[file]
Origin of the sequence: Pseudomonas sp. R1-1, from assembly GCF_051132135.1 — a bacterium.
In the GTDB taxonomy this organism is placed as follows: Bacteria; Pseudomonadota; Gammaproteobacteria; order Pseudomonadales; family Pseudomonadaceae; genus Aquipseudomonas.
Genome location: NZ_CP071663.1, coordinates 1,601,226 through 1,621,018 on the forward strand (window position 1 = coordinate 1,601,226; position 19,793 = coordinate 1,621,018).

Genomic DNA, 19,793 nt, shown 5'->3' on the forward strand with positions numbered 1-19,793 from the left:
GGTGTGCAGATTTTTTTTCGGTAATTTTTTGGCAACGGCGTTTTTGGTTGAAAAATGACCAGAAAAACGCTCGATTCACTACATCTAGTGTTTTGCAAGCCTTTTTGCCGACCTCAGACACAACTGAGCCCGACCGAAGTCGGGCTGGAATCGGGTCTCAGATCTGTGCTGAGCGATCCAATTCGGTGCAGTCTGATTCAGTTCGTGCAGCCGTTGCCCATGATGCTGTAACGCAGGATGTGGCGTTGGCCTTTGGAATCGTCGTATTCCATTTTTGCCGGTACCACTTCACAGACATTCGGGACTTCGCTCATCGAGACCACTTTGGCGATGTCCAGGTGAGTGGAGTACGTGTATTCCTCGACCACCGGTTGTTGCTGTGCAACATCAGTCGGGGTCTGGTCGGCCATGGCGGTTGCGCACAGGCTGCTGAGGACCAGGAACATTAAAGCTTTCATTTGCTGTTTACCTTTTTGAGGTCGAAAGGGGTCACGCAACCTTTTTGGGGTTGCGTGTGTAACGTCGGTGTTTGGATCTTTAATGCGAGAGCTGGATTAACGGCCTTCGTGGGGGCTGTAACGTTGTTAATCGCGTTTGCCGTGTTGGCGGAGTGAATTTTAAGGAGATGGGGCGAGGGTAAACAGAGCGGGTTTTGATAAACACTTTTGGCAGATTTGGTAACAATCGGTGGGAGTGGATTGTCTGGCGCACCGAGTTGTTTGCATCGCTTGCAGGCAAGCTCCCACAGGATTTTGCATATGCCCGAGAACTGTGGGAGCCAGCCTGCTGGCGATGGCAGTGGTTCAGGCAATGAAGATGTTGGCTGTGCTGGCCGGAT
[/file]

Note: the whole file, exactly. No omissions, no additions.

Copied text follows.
Origin of the sequence: Pseudomonas sp. R1-1, from assembly GCF_051132135.1 — a bacterium.
In the GTDB taxonomy this organism is placed as follows: Bacteria; Pseudomonadota; Gammaproteobacteria; order Pseudomonadales; family Pseudomonadaceae; genus Aquipseudomonas.
Genome location: NZ_CP071663.1, coordinates 1,601,226 through 1,621,018 on the forward strand (window position 1 = coordinate 1,601,226; position 19,793 = coordinate 1,621,018).

Genomic DNA, 19,793 nt, shown 5'->3' on the forward strand with positions numbered 1-19,793 from the left:
GGTGTGCAGATTTTTTTTCGGTAATTTTTTGGCAACGGCGTTTTTGGTTGAAAAATGACCAGAAAAACGCTCGATTCACTACATCTAGTGTTTTGCAAGCCTTTTTGCCGACCTCAGACACAACTGAGCCCGACCGAAGTCGGGCTGGAATCGGGTCTCAGATCTGTGCTGAGCGATCCAATTCGGTGCAGTCTGATTCAGTTCGTGCAGCCGTTGCCCATGATGCTGTAACGCAGGATGTGGCGTTGGCCTTTGGAATCGTCGTATTCCATTTTTGCCGGTACCACTTCACAGACATTCGGGACTTCGCTCATCGAGACCACTTTGGCGATGTCCAGGTGAGTGGAGTACGTGTATTCCTCGACCACCGGTTGTTGCTGTGCAACATCAGTCGGGGTCTGGTCGGCCATGGCGGTTGCGCACAGGCTGCTGAGGACCAGGAACATTAAAGCTTTCATTTGCTGTTTACCTTTTTGAGGTCGAAAGGGGTCACGCAACCTTTTTGGGGTTGCGTGTGTAACGTCGGTGTTTGGATCTTTAATGCGAGAGCTGGATTAACGGCCTTCGTGGGGGCTGTAACGTTGTTAATCGCGTTTGCCGTGTTGGCGGAGTGAATTTTAAGGAGATGGGGCGAGGGTAAACAGAGCGGGTTTTGATAAACACTTTTGGCAGATTTGGTAACAATCGGTGGGAGTGGATTGTCTGGCGCACCGAGTTGTTTGCATCGCTTGCAGGCAAGCTCCCACAGGATTTTGCATATGCCCGAGAACTGTGGGAGCCAGCCTGCTGGCGATGGCAGTGGTTCAGGCAATGAAGATGTTGGCTGTGCTGGCCGGAT